Several Luddite acquaintances who do not own a DVD player have asked, “But why would anyone want to own a DVD? How many times will you watch it?”The question seems like asking, “Since there’s a public library, why buy a book?” Economically, it may not make sense. But the motives are beyond money; they’re mystical. Because I’m incredibly hip and groovy (as the young people used to say), I bought a DVD player and made a list of 15 titles to buy — films that I want to see more than five times in my life, thus justifying the expense. Any other movies could be borrowed or rented. Two years later, I own more than 100 DVDs. Why? Well, to paraphrase a cleric’s explanation of St. Bernadette’s visions at Lourdes: To those who do not believe, no explanation is possible. To those who do believe, no explanation is necessary. There is a Cult of the DVD and I’m a member. Economically, there are a few reasons to buy. A family of three would pay around $25 to see “Spider-Man” on the bigscreen. They can buy the DVD for $15; even if they only view it once, they’ve saved money. If they rented the DVD, they might have to pay a late fee if they want to watch the hours of extra features, so they’ve saved money. They can lend it to their friends; the friends will save money. But it’s about so much more than economics. For decades, film buffs have had to chase all over town, or stay up late in front of the TV, to catch a favorite film. Now they can own the film. I own Fellini’s “8½ ” and “Juliet of the Spirits,” two of the 15 on my original list (and God bless the Criterion Collection). I hold the discs in my hand; I am at one with the film. All right, well maybe I’m not exactly in this Zen connection, but holding your own copy of a film is a magical, 21st century feeling. Second reason: a library. You may not foresee curling up anytime soon with “Titus Andronicus,” but you want the complete works of Shakespeare in your home. Same thing with films. Don’t you want to own “A Hard Day’s Night” (Miramax) or a complete season of “The Simpsons” (Fox Home Entertainment)? Of course you do. Third reason: Each film has 20-30 chapters. With just a few clicks of the remote control, I can queue up favorite scenes from “Dracula” or “Vertigo” (Universal Home Entertainment). What’s not to like? Fourth: the extra features. About six months after I bought my DVD player, I wrote a column that said, basically, who cares about the extras, just gimme the movie. Here are three words that I have never before written and I hope never to write again: I WAS WRONG. I have enjoyed hours of extras on Paramount Home Video’s “Sunset Blvd.” and New Line’s “The Lord of the Rings: The Fellowship of the Ring.” The audio commentary by Stanley Donen and Peter Stone on “Charade” (Criterion again) is almost as fun as the film itself. And you want to watch these things on your own time, not when the rental timeclock is ticking. Unlike video, DVDs seem like they will last forever. Yeah, I know that another technology will come along and replace DVD. It doesn’t matter. If there are still stores devoted to vinyl records, there will always be members of the Cult of the DVD. Other people may have different motivations for owning film titles, such as the Cult of the Porn, whose members buy up titles like “The Slutty Professor,” “Six Degrees of Penetration” and “Driving Miss Daisy Crazy.” And there’s the Cult of the Geek, in which young men (who also buy comic books and video games) buy up dozens of action and scifi films. However, all three cults have something in common: zealots who go overboard. You can find members in all three groups who have a few DVDs still in their cellophane wrapper, weeks after purchase. All right, these people have dozens of DVDs still in their wrapper, years after purchase. Am I one of those? Oh, how can you even ask? But for those of you who are just dying to know, I only own about half of my targeted 15 DVDs. For some reason, many of them (“Zorba the Greek,” “Far From the Madding Crowd,” a slew of Preston Sturges titles, etc.) aren’t available. So, while I wait, I’ll probably collect another two or three (or four) dozen more titles. It’s how the Cult culture works.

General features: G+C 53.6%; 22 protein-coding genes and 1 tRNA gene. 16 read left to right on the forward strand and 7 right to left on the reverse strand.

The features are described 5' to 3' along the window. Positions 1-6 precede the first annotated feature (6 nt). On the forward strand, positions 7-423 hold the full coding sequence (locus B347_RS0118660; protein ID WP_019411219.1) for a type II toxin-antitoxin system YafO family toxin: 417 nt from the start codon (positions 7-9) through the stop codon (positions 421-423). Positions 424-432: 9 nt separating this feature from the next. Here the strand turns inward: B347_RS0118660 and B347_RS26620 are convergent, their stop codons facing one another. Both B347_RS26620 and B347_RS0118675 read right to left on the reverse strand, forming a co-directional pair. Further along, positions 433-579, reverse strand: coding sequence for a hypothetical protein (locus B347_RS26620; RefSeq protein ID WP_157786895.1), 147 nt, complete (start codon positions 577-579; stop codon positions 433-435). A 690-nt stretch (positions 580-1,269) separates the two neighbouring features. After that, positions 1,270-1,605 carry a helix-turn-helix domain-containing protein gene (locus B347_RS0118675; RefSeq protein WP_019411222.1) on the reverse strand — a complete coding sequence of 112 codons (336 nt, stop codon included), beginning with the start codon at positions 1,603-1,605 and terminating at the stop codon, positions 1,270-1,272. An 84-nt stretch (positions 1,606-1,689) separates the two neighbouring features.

- Triptyk Studios, New York, New York
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- Save the Children, Fairfield, Connecticut